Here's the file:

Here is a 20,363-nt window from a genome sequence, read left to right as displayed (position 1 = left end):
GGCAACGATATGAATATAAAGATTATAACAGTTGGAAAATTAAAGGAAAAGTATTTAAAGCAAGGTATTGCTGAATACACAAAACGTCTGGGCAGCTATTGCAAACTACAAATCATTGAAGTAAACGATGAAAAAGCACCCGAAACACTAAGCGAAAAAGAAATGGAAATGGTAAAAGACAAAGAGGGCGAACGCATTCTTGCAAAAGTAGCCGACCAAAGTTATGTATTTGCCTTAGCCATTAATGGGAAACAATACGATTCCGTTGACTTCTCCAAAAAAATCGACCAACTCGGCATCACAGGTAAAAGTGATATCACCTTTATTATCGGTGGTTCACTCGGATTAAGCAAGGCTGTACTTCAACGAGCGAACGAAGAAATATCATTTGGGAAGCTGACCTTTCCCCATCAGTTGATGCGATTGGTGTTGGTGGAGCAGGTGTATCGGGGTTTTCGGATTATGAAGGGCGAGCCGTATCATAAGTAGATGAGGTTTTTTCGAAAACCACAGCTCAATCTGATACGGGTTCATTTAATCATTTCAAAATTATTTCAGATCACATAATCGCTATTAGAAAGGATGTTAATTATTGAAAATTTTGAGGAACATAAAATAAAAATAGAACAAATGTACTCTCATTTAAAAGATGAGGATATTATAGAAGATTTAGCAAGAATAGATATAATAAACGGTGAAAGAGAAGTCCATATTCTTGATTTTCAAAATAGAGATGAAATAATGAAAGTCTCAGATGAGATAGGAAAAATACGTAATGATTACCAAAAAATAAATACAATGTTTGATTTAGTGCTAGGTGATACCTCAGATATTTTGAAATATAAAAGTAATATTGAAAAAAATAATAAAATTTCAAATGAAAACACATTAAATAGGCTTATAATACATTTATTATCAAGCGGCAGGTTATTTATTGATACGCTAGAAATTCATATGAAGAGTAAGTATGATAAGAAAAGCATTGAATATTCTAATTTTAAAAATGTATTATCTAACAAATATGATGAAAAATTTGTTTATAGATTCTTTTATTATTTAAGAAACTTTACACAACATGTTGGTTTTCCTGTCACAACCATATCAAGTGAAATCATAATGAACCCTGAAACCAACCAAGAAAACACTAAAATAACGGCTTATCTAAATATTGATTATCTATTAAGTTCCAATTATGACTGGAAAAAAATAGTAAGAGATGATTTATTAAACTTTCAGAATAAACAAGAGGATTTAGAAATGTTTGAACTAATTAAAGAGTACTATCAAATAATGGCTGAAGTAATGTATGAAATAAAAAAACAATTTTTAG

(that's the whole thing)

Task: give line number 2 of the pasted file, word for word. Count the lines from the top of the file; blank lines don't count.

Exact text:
GGCAACGATATGAATATAAAGATTATAACAGTTGGAAAATTAAAGGAAAAGTATTTAAAGCAAGGTATTGCTGAATACACAAAACGTCTGGGCAGCTATTGCAAACTACAAATCATTGAAGTAAACGATGAAAAAGCACCCGAAACACTAAGCGAAAAAGAAATGGAAATGGTAAAAGACAAAGAGGGCGAACGCATTCTTGCAAAAGTAGCCGACCAAAGTTATGTATTTGCCTTAGCCATTAATGGGAAACAATACGATTCCGTTGACTTCTCCAAAAAAATCGACCAACTCGGCATCACAGGTAAAAGTGATATCACCTTTATTATCGGTGGTTCACTCGGATTAAGCAAGGCTGTACTTCAACGAGCGAACGAAGAAATATCATTTGGGAAGCTGACCTTTCCCCATCAGTTGATGCGATTGGTGTTGGTGGAGCAGGTGTATCGGGGTTTTCGGATTATGAAGGGCGAGCCGTATCATAAGTAGATGAGGTTTTTTCGAAAACCACAGCTCAATCTGATACGGGTTCATTTAATCATTTCAAAATTATTTCAGATCACATAATCGCTATTAGAAAGGATGTTAATTATTGAAAATTTTGAGGAACATAAAATAAAAATAGAACAAATGTACTCTCATTTAAAAGATGAGGATATTATAGAAGATTTAGCAAGAATAGATATAATAAACGGTGAAAGAGAAGTCCATATTCTTGATTTTCAAAATAGAGATGAAATAATGAAAGTCTCAGATGAGATAGGAAAAATACGTAATGATTACCAAAAAATAAATACAATGTTTGATTTAGTGCTAGGTGATACCTCAGATATTTTGAAATATAAAAGTAATATTGAAAAAAATAATAAAATTTCAAATGAAAACACATTAAATAGGCTTATAATACATTTATTATCAAGCGGCAGGTTATTTATTGATACGCTAGAAATTCATATGAAGAGTAAGTATGATAAGAAAAGCATTGAATATTCTAATTTTAAAAATGTATTATCTAACAAATATGATGAAAAATTTGTTTATAGATTCTTTTATTATTTAAGAAACTTTACACAACATGTTGGTTTTCCTGTCACAACCATATCAAGTGAAATCATAATGAACCCTGAAACCAACCAAGAAAACACTAAAATAACGGCTTATCTAAATATTGATTATCTATTAAGTTCCAATTATGACTGGAAAAAAATAGTAAGAGATGATTTATTAAACTTTCAGAATAAACAAGAGGATTTAGAAATGTTTGAACTAATTAAAGAGTACTATCAAATAATGGCTGAAGTAATGTATGAAATAAAAAAACAATTTTTAG